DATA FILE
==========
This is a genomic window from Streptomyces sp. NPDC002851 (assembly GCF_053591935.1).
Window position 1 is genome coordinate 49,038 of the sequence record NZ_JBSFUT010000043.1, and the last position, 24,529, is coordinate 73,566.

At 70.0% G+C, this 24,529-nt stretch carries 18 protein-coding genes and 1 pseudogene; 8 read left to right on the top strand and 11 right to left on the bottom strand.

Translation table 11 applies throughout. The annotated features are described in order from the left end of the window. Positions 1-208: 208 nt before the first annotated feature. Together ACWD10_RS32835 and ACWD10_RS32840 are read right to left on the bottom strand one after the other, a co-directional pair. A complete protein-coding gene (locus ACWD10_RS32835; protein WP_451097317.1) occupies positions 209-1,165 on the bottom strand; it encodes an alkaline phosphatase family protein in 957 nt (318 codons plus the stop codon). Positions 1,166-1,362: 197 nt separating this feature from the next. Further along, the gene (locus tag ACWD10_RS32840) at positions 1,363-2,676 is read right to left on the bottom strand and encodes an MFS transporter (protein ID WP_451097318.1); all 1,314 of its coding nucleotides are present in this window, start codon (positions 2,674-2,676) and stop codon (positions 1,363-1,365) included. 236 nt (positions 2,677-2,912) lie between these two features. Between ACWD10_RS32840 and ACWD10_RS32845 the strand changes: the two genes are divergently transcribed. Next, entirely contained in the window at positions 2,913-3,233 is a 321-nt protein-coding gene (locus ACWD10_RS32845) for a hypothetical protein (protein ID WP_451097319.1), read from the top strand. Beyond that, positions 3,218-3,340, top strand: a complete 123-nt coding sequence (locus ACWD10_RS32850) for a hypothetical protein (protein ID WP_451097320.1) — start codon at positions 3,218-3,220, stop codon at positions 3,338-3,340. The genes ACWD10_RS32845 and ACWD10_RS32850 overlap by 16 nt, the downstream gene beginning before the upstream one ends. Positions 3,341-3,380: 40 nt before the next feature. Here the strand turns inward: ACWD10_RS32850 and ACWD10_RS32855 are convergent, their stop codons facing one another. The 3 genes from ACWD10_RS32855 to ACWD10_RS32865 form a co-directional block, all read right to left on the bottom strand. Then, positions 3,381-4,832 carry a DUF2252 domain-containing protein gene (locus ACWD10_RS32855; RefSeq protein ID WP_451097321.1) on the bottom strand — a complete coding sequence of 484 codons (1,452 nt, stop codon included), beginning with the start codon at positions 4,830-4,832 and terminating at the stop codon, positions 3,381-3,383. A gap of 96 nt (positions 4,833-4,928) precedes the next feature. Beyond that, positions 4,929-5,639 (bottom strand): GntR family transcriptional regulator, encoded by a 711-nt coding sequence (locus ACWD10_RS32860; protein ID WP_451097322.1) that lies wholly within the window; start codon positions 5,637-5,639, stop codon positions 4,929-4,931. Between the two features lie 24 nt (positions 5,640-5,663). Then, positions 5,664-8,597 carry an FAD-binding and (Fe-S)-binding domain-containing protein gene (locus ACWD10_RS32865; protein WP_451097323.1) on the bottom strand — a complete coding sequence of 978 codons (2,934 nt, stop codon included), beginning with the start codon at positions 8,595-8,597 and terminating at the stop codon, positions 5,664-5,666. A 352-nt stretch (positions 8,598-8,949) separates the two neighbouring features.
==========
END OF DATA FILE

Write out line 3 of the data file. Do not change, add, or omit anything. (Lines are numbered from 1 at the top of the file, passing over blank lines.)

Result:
At 70.0% G+C, this 24,529-nt stretch carries 18 protein-coding genes and 1 pseudogene; 8 read left to right on the top strand and 11 right to left on the bottom strand.